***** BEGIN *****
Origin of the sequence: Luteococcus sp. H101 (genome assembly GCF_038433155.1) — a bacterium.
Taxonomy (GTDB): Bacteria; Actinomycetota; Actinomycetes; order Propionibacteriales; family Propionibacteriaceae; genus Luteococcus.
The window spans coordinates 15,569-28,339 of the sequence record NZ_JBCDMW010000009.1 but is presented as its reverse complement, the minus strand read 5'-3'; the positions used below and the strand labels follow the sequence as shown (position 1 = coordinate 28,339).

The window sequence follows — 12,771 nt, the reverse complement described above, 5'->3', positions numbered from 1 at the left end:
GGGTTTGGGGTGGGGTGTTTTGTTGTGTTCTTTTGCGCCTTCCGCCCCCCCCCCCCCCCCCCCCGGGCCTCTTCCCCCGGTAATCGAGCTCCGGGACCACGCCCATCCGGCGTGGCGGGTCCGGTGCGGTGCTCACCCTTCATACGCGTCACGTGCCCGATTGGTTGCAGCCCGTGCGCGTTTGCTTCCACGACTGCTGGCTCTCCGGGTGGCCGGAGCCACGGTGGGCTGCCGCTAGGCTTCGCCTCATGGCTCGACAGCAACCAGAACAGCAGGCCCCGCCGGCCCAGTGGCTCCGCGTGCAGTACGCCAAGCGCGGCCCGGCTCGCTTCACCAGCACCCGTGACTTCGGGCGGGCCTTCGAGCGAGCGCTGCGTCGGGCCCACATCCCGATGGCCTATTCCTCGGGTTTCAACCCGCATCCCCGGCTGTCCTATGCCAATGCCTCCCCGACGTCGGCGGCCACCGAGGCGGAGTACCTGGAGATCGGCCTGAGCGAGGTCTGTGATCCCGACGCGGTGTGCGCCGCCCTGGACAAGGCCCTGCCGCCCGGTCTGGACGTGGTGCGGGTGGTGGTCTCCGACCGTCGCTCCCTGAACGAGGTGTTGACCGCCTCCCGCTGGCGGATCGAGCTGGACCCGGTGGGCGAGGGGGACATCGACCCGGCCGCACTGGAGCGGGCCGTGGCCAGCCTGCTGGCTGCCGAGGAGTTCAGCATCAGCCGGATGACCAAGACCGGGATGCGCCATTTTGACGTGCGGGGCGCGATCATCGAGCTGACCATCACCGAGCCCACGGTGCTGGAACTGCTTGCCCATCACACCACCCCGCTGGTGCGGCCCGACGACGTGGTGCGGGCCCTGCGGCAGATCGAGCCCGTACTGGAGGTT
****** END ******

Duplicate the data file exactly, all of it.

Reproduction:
Origin of the sequence: Luteococcus sp. H101 (genome assembly GCF_038433155.1) — a bacterium.
Taxonomy (GTDB): Bacteria; Actinomycetota; Actinomycetes; order Propionibacteriales; family Propionibacteriaceae; genus Luteococcus.
The window spans coordinates 15,569-28,339 of the sequence record NZ_JBCDMW010000009.1 but is presented as its reverse complement, the minus strand read 5'-3'; the positions used below and the strand labels follow the sequence as shown (position 1 = coordinate 28,339).

The window sequence follows — 12,771 nt, the reverse complement described above, 5'->3', positions numbered from 1 at the left end:
GGGTTTGGGGTGGGGTGTTTTGTTGTGTTCTTTTGCGCCTTCCGCCCCCCCCCCCCCCCCCCCCGGGCCTCTTCCCCCGGTAATCGAGCTCCGGGACCACGCCCATCCGGCGTGGCGGGTCCGGTGCGGTGCTCACCCTTCATACGCGTCACGTGCCCGATTGGTTGCAGCCCGTGCGCGTTTGCTTCCACGACTGCTGGCTCTCCGGGTGGCCGGAGCCACGGTGGGCTGCCGCTAGGCTTCGCCTCATGGCTCGACAGCAACCAGAACAGCAGGCCCCGCCGGCCCAGTGGCTCCGCGTGCAGTACGCCAAGCGCGGCCCGGCTCGCTTCACCAGCACCCGTGACTTCGGGCGGGCCTTCGAGCGAGCGCTGCGTCGGGCCCACATCCCGATGGCCTATTCCTCGGGTTTCAACCCGCATCCCCGGCTGTCCTATGCCAATGCCTCCCCGACGTCGGCGGCCACCGAGGCGGAGTACCTGGAGATCGGCCTGAGCGAGGTCTGTGATCCCGACGCGGTGTGCGCCGCCCTGGACAAGGCCCTGCCGCCCGGTCTGGACGTGGTGCGGGTGGTGGTCTCCGACCGTCGCTCCCTGAACGAGGTGTTGACCGCCTCCCGCTGGCGGATCGAGCTGGACCCGGTGGGCGAGGGGGACATCGACCCGGCCGCACTGGAGCGGGCCGTGGCCAGCCTGCTGGCTGCCGAGGAGTTCAGCATCAGCCGGATGACCAAGACCGGGATGCGCCATTTTGACGTGCGGGGCGCGATCATCGAGCTGACCATCACCGAGCCCACGGTGCTGGAACTGCTTGCCCATCACACCACCCCGCTGGTGCGGCCCGACGACGTGGTGCGGGCCCTGCGGCAGATCGAGCCCGTACTGGAGGTT